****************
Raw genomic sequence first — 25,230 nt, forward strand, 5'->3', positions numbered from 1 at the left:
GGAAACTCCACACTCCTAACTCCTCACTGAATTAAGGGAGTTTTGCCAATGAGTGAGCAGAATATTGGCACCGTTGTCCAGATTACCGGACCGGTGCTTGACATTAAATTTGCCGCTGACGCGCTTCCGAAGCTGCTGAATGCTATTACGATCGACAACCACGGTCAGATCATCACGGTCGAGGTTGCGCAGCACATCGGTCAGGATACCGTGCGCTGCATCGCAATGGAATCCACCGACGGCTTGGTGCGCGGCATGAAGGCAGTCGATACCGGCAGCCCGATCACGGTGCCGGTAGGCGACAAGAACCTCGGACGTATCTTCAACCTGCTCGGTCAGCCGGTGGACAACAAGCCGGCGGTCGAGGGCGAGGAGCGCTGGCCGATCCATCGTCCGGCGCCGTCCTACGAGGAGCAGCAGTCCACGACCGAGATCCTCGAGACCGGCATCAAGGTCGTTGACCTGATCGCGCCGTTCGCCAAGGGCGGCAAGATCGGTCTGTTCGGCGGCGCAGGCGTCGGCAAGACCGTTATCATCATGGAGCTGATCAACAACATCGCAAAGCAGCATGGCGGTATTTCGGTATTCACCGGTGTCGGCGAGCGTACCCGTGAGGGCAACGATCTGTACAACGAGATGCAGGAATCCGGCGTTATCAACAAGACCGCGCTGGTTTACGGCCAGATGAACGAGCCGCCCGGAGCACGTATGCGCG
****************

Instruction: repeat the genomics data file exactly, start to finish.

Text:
Raw genomic sequence first — 25,230 nt, forward strand, 5'->3', positions numbered from 1 at the left:
GGAAACTCCACACTCCTAACTCCTCACTGAATTAAGGGAGTTTTGCCAATGAGTGAGCAGAATATTGGCACCGTTGTCCAGATTACCGGACCGGTGCTTGACATTAAATTTGCCGCTGACGCGCTTCCGAAGCTGCTGAATGCTATTACGATCGACAACCACGGTCAGATCATCACGGTCGAGGTTGCGCAGCACATCGGTCAGGATACCGTGCGCTGCATCGCAATGGAATCCACCGACGGCTTGGTGCGCGGCATGAAGGCAGTCGATACCGGCAGCCCGATCACGGTGCCGGTAGGCGACAAGAACCTCGGACGTATCTTCAACCTGCTCGGTCAGCCGGTGGACAACAAGCCGGCGGTCGAGGGCGAGGAGCGCTGGCCGATCCATCGTCCGGCGCCGTCCTACGAGGAGCAGCAGTCCACGACCGAGATCCTCGAGACCGGCATCAAGGTCGTTGACCTGATCGCGCCGTTCGCCAAGGGCGGCAAGATCGGTCTGTTCGGCGGCGCAGGCGTCGGCAAGACCGTTATCATCATGGAGCTGATCAACAACATCGCAAAGCAGCATGGCGGTATTTCGGTATTCACCGGTGTCGGCGAGCGTACCCGTGAGGGCAACGATCTGTACAACGAGATGCAGGAATCCGGCGTTATCAACAAGACCGCGCTGGTTTACGGCCAGATGAACGAGCCGCCCGGAGCACGTATGCGCG